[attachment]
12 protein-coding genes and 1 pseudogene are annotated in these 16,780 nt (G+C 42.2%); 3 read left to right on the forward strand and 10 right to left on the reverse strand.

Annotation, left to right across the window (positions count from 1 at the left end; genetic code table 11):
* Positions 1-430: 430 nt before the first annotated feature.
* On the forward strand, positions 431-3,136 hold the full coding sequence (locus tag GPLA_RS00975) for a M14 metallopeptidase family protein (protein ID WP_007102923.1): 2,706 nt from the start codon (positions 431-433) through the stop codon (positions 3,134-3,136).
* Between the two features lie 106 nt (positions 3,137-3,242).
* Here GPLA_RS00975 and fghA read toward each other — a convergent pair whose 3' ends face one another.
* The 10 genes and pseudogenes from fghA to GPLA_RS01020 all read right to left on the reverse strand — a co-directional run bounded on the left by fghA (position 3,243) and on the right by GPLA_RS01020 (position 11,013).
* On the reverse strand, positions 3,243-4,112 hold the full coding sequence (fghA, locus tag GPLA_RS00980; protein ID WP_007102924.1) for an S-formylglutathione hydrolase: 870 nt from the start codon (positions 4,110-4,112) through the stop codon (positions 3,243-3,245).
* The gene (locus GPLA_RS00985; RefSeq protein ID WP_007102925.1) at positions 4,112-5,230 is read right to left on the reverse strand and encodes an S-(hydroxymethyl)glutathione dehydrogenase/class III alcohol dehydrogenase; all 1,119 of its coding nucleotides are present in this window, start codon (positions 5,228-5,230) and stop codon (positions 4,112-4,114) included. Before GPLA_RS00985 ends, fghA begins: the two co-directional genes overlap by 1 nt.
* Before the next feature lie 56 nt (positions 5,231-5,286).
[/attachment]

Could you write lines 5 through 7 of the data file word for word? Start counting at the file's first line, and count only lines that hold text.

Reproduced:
* Between the two features lie 106 nt (positions 3,137-3,242).
* Here GPLA_RS00975 and fghA read toward each other — a convergent pair whose 3' ends face one another.
* The 10 genes and pseudogenes from fghA to GPLA_RS01020 all read right to left on the reverse strand — a co-directional run bounded on the left by fghA (position 3,243) and on the right by GPLA_RS01020 (position 11,013).